Another festive season has come and gone, and the latest sales data released on ‘Retail Super Thursday’ tells us stories of a number of former high street heavyweights who are struggling and whose traditional business models are now inadvertently causing their downfall.
Winners and Losers
But how are stores, that used to be the pinnacle of British retail, now suffering their worst Christmas since the height of the financial crisis? Before the results of Retail Super Thursday had even been released, the growing disparity between traditional bricks and mortar retail and ecommerce retail had created a backdrop of tense trading conditions.
Some of the losers from the 2018 festive period included HMV, who have recently been called into administration for the second time in six years as a result of changing consumer habits and a (no longer recent!) shift to online streaming, and Debenhams, who have been struggling for some time, reported like-for-like sales falling 6.2% in the 18 weeks to January 5th.
Many retailers are referencing volatile and increasingly difficult trading conditions as the cause of these disenchanting results, with retail correspondents confirming that our high streets have been left exposed and vulnerable thanks to the spiralling cost of keeping a bricks and mortar stores open, the decline in consumer footfall during November and December and of course the increasing competition coming from online giants such as Amazon.
A Shift Towards Online Shopping
Each year Christmas shopping increasingly shifts more towards being an online event, but is it fair to ascribe the rise in ecommerce businesses as the main catalyst for this trend and the causal reason for the downfall of the great British high street? This narrative that the high street is suffering because digital has an unfair advantage and are stealing away customers is a tired one and requires unpacking. Let’s take the often cited ‘rates’ debate for example.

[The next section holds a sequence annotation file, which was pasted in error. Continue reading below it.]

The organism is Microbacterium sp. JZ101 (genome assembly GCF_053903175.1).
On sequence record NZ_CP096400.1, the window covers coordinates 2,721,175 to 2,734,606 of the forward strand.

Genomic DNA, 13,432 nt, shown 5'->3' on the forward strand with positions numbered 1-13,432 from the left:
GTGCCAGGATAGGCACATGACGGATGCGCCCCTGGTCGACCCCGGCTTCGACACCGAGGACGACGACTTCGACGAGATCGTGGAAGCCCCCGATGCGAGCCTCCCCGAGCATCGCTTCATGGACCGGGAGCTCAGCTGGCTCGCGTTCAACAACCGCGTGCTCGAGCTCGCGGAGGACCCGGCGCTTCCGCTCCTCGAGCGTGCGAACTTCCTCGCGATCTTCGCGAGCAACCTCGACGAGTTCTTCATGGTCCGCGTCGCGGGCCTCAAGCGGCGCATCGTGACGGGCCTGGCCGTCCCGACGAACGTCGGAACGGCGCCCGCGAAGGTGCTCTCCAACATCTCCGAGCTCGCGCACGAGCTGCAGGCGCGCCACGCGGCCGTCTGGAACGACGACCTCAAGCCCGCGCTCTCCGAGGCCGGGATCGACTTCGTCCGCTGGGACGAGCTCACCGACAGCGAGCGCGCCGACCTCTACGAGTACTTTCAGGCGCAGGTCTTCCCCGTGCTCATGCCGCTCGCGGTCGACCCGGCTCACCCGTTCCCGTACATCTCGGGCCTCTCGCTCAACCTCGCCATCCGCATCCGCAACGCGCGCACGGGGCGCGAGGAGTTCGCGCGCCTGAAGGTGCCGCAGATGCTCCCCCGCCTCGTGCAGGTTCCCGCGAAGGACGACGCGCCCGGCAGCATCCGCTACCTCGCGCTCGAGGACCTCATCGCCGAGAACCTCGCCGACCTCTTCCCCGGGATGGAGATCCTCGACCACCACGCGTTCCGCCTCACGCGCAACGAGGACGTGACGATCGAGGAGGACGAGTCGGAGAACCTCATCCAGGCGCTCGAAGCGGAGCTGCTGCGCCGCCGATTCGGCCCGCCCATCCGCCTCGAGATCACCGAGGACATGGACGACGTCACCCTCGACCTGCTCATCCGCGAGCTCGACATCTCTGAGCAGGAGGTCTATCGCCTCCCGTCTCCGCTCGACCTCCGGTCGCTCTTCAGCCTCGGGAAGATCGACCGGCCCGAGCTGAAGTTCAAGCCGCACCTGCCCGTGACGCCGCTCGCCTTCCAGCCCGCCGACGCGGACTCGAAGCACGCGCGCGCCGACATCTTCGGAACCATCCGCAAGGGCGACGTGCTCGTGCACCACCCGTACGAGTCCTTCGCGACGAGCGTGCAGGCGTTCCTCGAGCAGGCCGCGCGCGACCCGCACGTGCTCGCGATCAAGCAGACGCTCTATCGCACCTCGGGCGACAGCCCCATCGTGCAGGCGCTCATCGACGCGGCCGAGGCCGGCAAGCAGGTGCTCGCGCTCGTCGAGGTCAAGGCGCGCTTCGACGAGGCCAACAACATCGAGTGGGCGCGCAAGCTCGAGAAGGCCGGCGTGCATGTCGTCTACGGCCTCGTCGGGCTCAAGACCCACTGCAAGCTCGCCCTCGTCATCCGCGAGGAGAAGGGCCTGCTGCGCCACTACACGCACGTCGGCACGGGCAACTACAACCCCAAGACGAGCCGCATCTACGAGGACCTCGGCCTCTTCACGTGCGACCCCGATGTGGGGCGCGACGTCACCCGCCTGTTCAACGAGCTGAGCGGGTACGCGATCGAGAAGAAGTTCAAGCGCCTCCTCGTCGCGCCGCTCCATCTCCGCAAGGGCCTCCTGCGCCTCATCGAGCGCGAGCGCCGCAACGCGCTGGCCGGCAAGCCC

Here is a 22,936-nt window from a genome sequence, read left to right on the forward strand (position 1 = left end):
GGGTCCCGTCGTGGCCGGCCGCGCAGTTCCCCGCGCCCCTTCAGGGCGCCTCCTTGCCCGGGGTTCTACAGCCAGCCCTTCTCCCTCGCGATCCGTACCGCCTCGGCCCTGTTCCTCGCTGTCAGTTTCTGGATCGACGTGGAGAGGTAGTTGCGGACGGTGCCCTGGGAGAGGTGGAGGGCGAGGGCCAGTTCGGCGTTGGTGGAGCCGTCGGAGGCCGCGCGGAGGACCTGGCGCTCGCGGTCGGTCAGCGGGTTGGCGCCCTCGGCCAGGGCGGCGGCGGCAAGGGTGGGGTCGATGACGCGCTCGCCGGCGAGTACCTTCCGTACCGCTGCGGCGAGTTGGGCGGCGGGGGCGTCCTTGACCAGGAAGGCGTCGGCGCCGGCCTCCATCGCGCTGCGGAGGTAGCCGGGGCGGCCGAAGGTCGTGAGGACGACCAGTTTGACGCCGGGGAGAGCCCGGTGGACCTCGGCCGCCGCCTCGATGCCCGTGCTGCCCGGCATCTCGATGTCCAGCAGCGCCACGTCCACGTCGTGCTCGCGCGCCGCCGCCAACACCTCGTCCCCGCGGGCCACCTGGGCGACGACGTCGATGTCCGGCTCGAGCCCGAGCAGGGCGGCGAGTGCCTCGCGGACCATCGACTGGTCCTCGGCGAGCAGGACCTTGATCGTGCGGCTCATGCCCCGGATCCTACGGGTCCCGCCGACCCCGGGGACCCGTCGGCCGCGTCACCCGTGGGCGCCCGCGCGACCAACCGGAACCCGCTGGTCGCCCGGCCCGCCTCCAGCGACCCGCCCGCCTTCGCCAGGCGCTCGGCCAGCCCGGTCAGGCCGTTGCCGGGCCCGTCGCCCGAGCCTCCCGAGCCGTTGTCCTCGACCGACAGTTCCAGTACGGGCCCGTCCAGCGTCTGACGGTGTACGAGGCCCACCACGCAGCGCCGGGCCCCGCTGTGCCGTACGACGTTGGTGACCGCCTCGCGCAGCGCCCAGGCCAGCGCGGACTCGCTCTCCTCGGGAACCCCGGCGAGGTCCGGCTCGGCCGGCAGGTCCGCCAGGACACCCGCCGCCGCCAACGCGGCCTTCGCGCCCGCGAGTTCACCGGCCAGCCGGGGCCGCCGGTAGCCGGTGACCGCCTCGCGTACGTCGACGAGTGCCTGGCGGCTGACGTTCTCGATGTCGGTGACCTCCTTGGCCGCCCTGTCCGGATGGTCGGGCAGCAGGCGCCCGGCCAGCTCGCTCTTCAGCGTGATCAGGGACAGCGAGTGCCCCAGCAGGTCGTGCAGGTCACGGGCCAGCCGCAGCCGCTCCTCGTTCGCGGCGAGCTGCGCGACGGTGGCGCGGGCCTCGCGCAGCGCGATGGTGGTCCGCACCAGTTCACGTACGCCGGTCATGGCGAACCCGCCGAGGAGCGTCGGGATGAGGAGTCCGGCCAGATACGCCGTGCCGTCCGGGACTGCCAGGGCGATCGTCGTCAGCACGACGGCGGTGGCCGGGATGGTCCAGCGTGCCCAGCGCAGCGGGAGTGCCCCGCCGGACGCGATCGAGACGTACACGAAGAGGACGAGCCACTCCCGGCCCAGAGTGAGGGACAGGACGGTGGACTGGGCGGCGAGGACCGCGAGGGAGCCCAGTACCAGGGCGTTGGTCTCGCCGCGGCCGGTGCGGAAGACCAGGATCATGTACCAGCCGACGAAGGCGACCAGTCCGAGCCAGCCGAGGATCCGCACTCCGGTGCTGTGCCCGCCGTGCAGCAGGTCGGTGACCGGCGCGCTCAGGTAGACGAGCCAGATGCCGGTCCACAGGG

Ecommerce businesses and traditional bricks and mortar stores are both competing for consumer interest in a crowded marketplace, however operating a successful online store requires a completely different business model and involves a widely different distribution of running costs.
Distribution of Costs
In a recent article, Amazon confirmed their UK business rates of £63.4m, which is roughly £40m less than Next despite generating over double the number of sales compared to the UK retailer. Looking further into these figures, only £2m of Amazon’s rates bill (3%) comes from the seven Whole Foods Market stores that they own, and the business rates for their High Street Kensington flagship amount to nearly £1m. Amazon commented that: “Online sales are still less than a fifth of total retail sales in the UK”.
The additional tax burden for high street retailers plays a significant role in the growing imbalance between ecommerce and high street stores and adds additional pressure to already tense trading conditions. However, as noted above, the two operate using two completely different business models which require two completely different distributions of costs. To simply accredit the troubles facing the high street to the rise in ecommerce and its supposed advantages is both irresponsible and inaccurate and adds fuel to the notion that digital businesses should be taxed more.